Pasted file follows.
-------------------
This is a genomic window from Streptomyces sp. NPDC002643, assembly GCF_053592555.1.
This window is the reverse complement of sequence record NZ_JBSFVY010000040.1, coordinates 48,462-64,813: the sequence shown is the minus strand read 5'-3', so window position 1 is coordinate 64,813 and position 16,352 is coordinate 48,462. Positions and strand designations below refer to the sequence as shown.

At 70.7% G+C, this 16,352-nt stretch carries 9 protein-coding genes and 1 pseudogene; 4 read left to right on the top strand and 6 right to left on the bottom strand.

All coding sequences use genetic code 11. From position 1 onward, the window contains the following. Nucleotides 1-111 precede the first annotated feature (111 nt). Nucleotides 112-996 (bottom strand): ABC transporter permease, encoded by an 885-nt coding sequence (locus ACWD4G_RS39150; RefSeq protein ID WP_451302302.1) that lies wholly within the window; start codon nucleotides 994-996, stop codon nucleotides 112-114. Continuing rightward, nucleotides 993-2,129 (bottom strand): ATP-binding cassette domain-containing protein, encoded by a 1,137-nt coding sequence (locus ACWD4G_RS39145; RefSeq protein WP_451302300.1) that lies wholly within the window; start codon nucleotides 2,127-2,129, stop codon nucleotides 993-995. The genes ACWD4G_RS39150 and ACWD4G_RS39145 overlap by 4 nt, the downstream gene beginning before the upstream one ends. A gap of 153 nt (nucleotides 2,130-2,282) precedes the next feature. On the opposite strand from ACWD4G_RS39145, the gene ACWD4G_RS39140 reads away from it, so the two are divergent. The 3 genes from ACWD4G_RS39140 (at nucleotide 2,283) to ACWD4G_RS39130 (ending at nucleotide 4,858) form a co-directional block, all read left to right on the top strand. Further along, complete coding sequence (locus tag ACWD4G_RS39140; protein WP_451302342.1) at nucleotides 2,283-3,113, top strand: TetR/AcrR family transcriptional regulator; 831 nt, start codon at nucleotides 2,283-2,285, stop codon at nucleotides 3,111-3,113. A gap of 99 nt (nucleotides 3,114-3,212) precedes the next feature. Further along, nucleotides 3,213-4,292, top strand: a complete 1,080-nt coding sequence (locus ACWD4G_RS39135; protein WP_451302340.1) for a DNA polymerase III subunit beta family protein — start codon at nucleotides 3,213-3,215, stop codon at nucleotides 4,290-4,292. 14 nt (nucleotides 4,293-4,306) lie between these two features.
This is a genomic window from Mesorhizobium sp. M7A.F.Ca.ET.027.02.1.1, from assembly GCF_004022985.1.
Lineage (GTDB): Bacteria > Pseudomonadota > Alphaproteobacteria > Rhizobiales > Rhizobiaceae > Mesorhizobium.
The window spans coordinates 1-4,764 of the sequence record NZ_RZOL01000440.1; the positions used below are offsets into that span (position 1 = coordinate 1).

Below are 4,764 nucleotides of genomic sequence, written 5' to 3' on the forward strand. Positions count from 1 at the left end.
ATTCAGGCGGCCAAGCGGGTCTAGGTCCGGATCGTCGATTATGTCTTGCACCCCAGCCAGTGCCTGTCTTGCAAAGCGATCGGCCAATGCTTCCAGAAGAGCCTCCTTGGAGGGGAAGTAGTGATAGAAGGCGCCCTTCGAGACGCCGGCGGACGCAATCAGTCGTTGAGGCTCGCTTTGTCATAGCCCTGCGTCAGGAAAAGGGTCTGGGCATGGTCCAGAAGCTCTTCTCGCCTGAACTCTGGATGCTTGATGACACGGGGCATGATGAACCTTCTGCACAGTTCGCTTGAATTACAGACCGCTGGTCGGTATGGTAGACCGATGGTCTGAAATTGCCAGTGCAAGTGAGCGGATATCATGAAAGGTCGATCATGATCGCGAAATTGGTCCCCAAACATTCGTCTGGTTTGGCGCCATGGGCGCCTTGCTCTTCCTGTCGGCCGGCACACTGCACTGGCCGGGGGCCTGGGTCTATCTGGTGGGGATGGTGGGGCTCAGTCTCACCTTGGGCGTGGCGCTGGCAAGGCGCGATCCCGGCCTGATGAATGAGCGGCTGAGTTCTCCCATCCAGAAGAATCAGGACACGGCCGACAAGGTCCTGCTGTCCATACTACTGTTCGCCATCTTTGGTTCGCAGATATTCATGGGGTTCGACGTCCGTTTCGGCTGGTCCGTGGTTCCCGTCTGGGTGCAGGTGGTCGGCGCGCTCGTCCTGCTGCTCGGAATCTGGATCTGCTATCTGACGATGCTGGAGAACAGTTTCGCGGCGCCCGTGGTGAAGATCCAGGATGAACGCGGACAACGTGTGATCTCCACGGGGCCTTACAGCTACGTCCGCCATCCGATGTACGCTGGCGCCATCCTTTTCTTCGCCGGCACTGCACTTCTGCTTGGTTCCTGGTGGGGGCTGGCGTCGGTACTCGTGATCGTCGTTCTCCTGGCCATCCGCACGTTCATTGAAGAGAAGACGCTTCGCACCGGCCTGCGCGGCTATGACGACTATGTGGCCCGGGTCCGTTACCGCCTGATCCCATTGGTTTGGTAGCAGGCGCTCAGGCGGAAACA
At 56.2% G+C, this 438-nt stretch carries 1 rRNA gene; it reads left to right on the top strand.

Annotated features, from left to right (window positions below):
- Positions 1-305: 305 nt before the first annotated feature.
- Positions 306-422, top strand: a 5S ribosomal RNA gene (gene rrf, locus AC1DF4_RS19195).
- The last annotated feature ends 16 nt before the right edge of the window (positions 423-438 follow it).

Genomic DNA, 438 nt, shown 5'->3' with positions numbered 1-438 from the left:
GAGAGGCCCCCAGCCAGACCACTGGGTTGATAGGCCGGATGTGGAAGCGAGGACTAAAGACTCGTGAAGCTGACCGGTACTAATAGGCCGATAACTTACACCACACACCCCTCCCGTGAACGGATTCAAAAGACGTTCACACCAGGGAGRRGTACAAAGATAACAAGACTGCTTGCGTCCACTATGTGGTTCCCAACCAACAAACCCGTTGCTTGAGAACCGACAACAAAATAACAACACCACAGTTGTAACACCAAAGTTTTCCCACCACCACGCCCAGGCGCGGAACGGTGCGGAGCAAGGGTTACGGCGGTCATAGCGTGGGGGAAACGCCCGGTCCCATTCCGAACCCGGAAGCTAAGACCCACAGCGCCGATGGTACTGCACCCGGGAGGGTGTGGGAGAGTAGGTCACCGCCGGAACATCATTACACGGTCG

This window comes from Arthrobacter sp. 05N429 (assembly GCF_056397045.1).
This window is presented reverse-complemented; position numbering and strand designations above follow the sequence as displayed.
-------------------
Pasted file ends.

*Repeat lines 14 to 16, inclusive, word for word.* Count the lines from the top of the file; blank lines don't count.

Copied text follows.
- The last annotated feature ends 16 nt before the right edge of the window (positions 423-438 follow it).

Genomic DNA, 438 nt, shown 5'->3' with positions numbered 1-438 from the left:
GAGAGGCCCCCAGCCAGACCACTGGGTTGATAGGCCGGATGTGGAAGCGAGGACTAAAGACTCGTGAAGCTGACCGGTACTAATAGGCCGATAACTTACACCACACACCCCTCCCGTGAACGGATTCAAAAGACGTTCACACCAGGGAGRRGTACAAAGATAACAAGACTGCTTGCGTCCACTATGTGGTTCCCAACCAACAAACCCGTTGCTTGAGAACCGACAACAAAATAACAACACCACAGTTGTAACACCAAAGTTTTCCCACCACCACGCCCAGGCGCGGAACGGTGCGGAGCAAGGGTTACGGCGGTCATAGCGTGGGGGAAACGCCCGGTCCCATTCCGAACCCGGAAGCTAAGACCCACAGCGCCGATGGTACTGCACCCGGGAGGGTGTGGGAGAGTAGGTCACCGCCGGAACATCATTACACGGTCG